March 3rd #SOL15: It’s Payday!

The 3rd is payday–actually disability check day, COPD in my case. It’s a day of scurrying around to pay bills and buy groceries. I no longer drive. I walk or ride the city bus. I’ve become so well-versed in the bus routes and times that I was recruited to switch to the new transportation committee of the East TX Human Needs Network (ETHNN). Our other committees are education, health, employment, and housing.

My first trip this morning was the Family Dollar to buy really cheap stuff, such as paper products, liquid bath soap, and a bar of dark chocolate–all really a dollar. After a beer stop for later in the day, I visited a former student who works at the cell phone store in the same shopping center. Now she’s married with two kids, some twelve years later after our Developmental English class. I went to her dad’s regional Mexican karaoke a few Fridays ago and sang a couple myself a norteno song and a duranguense song.

Then it was time to watch a compulsory Rockford Files episode–starring the late, great James Garner as a private detective in Los Angeles who lives in a mobile home on the beach. After some rooting around on the Internet with my cellphone alarm keeping track, I galloped to the Purple South bus and headed for Brookshire’s Grocery in Bergfeld Shopping Center–the second hub of the Tyler Transit too. Besides splurging on food, that’s where I get my cashier’s check for rent. Recently, I’ve become a smart shopper who really looks for bargains in the mailbox insert with pen in hand. Sorting heavy groceries into two canvas bags (one lined) preceded the wait for the ride home. I sat next to my new bus friend who was grappling with a scratch-off game.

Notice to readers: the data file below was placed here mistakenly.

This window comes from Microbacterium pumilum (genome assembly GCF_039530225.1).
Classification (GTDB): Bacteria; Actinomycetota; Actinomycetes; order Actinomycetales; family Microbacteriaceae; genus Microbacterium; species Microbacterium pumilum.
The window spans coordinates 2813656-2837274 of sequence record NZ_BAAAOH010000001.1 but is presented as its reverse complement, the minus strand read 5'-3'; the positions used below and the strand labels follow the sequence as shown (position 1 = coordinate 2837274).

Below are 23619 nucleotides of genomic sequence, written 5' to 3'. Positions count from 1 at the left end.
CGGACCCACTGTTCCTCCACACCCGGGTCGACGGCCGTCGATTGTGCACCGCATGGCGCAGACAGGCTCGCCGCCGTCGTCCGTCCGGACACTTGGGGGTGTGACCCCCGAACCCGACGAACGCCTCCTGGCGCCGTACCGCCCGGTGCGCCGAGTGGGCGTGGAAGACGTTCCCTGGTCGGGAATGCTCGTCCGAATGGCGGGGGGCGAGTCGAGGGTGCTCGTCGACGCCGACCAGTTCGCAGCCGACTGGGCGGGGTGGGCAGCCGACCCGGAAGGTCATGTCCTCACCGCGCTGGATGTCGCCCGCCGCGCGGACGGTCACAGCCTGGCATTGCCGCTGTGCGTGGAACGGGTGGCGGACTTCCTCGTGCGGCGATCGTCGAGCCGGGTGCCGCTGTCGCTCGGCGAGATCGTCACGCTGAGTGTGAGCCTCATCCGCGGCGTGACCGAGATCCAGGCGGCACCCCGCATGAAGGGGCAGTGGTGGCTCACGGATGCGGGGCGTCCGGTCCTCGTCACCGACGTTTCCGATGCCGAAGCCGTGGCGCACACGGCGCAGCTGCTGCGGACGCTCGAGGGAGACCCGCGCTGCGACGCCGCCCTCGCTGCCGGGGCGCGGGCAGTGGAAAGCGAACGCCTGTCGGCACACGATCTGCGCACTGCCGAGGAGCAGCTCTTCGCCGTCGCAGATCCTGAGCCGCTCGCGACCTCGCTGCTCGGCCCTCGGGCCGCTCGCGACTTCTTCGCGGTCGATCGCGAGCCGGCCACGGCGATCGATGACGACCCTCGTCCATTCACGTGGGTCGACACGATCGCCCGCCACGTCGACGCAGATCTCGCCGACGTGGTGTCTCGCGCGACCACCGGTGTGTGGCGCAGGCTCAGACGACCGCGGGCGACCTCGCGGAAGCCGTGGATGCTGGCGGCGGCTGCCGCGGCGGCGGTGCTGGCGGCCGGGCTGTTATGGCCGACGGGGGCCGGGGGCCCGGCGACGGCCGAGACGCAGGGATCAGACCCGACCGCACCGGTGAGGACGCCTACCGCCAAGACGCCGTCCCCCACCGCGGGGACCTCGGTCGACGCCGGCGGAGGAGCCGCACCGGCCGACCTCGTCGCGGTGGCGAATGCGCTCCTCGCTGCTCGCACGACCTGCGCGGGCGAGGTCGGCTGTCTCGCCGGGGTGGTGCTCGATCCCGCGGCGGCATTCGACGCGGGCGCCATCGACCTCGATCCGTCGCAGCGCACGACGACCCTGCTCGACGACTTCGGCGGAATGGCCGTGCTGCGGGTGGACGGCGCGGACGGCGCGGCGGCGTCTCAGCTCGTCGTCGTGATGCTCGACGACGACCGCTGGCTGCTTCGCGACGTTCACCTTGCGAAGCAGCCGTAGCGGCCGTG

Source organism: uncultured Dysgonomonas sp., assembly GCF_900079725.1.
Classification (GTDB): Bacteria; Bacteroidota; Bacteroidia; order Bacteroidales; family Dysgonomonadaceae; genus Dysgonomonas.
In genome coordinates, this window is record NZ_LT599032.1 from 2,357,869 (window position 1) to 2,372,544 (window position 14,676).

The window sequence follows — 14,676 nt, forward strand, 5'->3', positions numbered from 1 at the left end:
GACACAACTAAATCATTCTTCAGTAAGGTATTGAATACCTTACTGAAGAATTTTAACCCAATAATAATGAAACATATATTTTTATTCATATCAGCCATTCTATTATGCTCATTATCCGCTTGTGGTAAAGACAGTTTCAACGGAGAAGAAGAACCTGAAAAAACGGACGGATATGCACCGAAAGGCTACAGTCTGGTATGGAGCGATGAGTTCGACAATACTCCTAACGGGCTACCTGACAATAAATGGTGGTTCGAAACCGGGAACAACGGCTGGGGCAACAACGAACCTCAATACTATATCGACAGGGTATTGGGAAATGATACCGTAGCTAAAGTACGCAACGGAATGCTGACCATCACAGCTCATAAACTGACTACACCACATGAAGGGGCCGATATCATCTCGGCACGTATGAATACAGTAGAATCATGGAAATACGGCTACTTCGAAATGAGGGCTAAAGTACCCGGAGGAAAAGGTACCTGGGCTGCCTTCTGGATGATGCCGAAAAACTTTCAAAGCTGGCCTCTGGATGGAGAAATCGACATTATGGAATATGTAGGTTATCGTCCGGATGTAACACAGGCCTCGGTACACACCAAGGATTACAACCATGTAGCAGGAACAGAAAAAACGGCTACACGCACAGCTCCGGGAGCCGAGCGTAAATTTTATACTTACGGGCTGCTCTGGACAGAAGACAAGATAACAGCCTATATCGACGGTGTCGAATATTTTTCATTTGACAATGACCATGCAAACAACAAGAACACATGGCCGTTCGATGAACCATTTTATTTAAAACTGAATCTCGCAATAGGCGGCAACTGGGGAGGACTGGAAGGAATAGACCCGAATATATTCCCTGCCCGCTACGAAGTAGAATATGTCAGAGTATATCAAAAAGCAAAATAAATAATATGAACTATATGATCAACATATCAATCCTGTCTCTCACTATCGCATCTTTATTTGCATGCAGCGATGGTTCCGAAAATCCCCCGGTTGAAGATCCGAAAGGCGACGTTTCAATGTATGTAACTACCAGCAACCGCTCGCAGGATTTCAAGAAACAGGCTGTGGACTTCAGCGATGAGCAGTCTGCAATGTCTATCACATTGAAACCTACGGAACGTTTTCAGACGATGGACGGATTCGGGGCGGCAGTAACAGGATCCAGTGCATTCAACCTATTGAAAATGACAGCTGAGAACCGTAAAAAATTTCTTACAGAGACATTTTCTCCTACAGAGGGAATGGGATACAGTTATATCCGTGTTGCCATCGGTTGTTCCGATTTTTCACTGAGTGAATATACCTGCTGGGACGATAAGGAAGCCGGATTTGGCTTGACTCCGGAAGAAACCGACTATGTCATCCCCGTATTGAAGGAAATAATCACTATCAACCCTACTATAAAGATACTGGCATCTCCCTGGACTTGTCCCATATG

Once I got home, it was time to lay down with my albuterol nebulizer, while watching news on MSNBC with the volume turned up., for I was exhausted. Then it was time for one more errand before a couple of episodes of “Two-and-a-Half-Men,” in the early Charlie Sheen. Finally, I went to visit friends at Stanley’s Famous Bar-B-Q, and I live just two doors away–really convenient to a well-known restaurant. Now I’m hurriedly typing this Slice of Life while watching J*A*G, the Navy lawyer show.

I prefer living in business districts over residential. My neighborhood is called Midtown, aka. The Hospital District. I can reach stores, pharmacies, restaurants, banks, and doctors fairly easily–even by COPD standards. https://twowritingteachers.files.wordpress.com/2014/01/11454297503_e27946e4ff_h.jpg